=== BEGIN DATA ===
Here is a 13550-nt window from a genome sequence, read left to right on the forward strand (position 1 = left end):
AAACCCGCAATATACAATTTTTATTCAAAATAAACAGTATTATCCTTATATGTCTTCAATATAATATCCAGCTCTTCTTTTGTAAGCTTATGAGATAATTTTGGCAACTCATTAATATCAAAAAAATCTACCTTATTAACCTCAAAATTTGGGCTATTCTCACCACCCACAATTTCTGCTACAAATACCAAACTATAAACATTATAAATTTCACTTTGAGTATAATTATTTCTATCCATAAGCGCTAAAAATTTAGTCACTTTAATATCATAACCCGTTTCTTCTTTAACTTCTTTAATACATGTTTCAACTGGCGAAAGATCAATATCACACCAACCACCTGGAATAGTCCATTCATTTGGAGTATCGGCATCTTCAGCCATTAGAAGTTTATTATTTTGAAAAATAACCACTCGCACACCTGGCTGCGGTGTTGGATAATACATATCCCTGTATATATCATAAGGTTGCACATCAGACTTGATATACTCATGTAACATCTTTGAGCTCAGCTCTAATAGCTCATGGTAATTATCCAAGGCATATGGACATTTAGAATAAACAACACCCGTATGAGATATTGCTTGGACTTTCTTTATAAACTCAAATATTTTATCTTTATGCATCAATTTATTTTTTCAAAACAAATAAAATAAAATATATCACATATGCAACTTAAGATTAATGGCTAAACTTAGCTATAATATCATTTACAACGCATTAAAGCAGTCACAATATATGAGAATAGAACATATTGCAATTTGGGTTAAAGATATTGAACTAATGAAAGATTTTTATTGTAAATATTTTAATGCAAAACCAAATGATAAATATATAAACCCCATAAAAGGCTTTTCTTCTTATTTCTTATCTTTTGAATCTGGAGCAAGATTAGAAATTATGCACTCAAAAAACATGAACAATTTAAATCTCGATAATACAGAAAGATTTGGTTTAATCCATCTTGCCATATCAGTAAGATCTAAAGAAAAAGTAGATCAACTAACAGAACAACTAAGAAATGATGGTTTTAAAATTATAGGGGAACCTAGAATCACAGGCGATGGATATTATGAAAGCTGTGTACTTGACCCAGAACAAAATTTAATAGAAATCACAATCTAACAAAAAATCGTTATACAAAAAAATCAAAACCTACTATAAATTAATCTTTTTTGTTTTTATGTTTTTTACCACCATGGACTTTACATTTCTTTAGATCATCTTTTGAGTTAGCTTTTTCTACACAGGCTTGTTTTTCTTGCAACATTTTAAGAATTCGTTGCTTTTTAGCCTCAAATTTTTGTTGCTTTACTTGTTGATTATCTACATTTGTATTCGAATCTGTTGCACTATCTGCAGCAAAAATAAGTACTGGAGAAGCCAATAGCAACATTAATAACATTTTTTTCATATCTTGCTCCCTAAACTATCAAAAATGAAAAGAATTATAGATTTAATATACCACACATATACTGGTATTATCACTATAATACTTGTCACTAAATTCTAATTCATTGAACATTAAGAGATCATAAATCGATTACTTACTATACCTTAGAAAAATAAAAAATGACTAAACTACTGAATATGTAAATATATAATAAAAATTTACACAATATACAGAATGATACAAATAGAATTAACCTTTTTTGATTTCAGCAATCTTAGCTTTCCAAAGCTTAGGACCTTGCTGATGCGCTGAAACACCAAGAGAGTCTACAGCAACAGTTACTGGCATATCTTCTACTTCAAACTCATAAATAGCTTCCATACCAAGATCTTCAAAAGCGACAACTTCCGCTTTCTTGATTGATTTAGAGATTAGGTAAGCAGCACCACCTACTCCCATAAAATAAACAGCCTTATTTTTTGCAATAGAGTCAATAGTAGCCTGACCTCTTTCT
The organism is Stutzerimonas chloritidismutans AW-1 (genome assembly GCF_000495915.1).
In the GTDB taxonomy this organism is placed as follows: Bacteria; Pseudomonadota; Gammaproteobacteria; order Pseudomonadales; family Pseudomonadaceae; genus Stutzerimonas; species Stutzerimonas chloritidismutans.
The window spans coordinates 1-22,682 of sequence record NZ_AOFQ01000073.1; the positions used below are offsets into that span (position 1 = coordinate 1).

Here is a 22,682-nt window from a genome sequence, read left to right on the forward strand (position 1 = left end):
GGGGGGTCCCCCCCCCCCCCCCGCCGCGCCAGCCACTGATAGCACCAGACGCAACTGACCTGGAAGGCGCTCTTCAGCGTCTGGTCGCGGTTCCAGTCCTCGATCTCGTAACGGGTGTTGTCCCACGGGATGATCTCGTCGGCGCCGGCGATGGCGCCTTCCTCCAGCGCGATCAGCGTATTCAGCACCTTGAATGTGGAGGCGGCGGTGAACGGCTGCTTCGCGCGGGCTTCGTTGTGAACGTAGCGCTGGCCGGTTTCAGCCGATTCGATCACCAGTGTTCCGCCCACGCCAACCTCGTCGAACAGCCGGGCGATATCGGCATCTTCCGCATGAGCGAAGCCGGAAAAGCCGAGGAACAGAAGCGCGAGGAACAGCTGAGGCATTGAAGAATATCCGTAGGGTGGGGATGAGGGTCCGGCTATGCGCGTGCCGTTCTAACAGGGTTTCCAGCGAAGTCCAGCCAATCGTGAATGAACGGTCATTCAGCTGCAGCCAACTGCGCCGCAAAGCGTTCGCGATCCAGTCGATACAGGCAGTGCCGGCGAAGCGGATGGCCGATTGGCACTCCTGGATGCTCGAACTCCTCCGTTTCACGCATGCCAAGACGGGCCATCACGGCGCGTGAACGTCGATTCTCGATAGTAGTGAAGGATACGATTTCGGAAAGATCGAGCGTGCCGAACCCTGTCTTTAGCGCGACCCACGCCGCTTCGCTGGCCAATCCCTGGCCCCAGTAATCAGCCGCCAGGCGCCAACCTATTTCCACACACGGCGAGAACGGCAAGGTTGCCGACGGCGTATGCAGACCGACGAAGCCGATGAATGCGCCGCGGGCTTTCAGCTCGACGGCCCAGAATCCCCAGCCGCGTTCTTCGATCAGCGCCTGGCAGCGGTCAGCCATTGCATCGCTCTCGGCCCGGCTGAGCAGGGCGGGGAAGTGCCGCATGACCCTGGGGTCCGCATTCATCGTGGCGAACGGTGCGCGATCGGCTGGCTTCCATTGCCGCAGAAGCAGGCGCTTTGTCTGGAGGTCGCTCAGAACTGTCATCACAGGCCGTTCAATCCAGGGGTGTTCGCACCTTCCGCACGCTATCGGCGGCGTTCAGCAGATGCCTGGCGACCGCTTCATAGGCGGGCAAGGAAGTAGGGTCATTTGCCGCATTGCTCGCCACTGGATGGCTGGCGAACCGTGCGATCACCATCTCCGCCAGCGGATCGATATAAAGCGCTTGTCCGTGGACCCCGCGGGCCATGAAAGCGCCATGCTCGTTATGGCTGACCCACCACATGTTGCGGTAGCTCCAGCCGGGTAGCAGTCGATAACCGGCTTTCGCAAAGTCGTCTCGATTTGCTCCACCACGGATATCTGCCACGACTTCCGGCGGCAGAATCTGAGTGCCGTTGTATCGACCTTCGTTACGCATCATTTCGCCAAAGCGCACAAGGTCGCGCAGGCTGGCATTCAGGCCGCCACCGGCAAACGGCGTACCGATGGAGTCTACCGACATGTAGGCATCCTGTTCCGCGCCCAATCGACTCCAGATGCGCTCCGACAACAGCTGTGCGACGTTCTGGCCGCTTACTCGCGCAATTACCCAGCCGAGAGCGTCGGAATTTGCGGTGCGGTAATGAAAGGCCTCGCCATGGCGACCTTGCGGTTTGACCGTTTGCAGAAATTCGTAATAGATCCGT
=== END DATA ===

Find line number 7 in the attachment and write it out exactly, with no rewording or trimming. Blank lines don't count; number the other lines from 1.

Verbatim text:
GGGGGGTCCCCCCCCCCCCCCCGCCGCGCCAGCCACTGATAGCACCAGACGCAACTGACCTGGAAGGCGCTCTTCAGCGTCTGGTCGCGGTTCCAGTCCTCGATCTCGTAACGGGTGTTGTCCCACGGGATGATCTCGTCGGCGCCGGCGATGGCGCCTTCCTCCAGCGCGATCAGCGTATTCAGCACCTTGAATGTGGAGGCGGCGGTGAACGGCTGCTTCGCGCGGGCTTCGTTGTGAACGTAGCGCTGGCCGGTTTCAGCCGATTCGATCACCAGTGTTCCGCCCACGCCAACCTCGTCGAACAGCCGGGCGATATCGGCATCTTCCGCATGAGCGAAGCCGGAAAAGCCGAGGAACAGAAGCGCGAGGAACAGCTGAGGCATTGAAGAATATCCGTAGGGTGGGGATGAGGGTCCGGCTATGCGCGTGCCGTTCTAACAGGGTTTCCAGCGAAGTCCAGCCAATCGTGAATGAACGGTCATTCAGCTGCAGCCAACTGCGCCGCAAAGCGTTCGCGATCCAGTCGATACAGGCAGTGCCGGCGAAGCGGATGGCCGATTGGCACTCCTGGATGCTCGAACTCCTCCGTTTCACGCATGCCAAGACGGGCCATCACGGCGCGTGAACGTCGATTCTCGATAGTAGTGAAGGATACGATTTCGGAAAGATCGAGCGTGCCGAACCCTGTCTTTAGCGCGACCCACGCCGCTTCGCTGGCCAATCCCTGGCCCCAGTAATCAGCCGCCAGGCGCCAACCTATTTCCACACACGGCGAGAACGGCAAGGTTGCCGACGGCGTATGCAGACCGACGAAGCCGATGAATGCGCCGCGGGCTTTCAGCTCGACGGCCCAGAATCCCCAGCCGCGTTCTTCGATCAGCGCCTGGCAGCGGTCAGCCATTGCATCGCTCTCGGCCCGGCTGAGCAGGGCGGGGAAGTGCCGCATGACCCTGGGGTCCGCATTCATCGTGGCGAACGGTGCGCGATCGGCTGGCTTCCATTGCCGCAGAAGCAGGCGCTTTGTCTGGAGGTCGCTCAGAACTGTCATCACAGGCCGTTCAATCCAGGGGTGTTCGCACCTTCCGCACGCTATCGGCGGCGTTCAGCAGATGCCTGGCGACCGCTTCATAGGCGGGCAAGGAAGTAGGGTCATTTGCCGCATTGCTCGCCACTGGATGGCTGGCGAACCGTGCGATCACCATCTCCGCCAGCGGATCGATATAAAGCGCTTGTCCGTGGACCCCGCGGGCCATGAAAGCGCCATGCTCGTTATGGCTGACCCACCACATGTTGCGGTAGCTCCAGCCGGGTAGCAGTCGATAACCGGCTTTCGCAAAGTCGTCTCGATTTGCTCCACCACGGATATCTGCCACGACTTCCGGCGGCAGAATCTGAGTGCCGTTGTATCGACCTTCGTTACGCATCATTTCGCCAAAGCGCACAAGGTCGCGCAGGCTGGCATTCAGGCCGCCACCGGCAAACGGCGTACCGATGGAGTCTACCGACATGTAGGCATCCTGTTCCGCGCCCAATCGACTCCAGATGCGCTCCGACAACAGCTGTGCGACGTTCTGGCCGCTTACTCGCGCAATTACCCAGCCGAGAGCGTCGGAATTTGCGGTGCGGTAATGAAAGGCCTCGCCATGGCGACCTTGCGGTTTGACCGTTTGCAGAAATTCGTAATAGATCCGT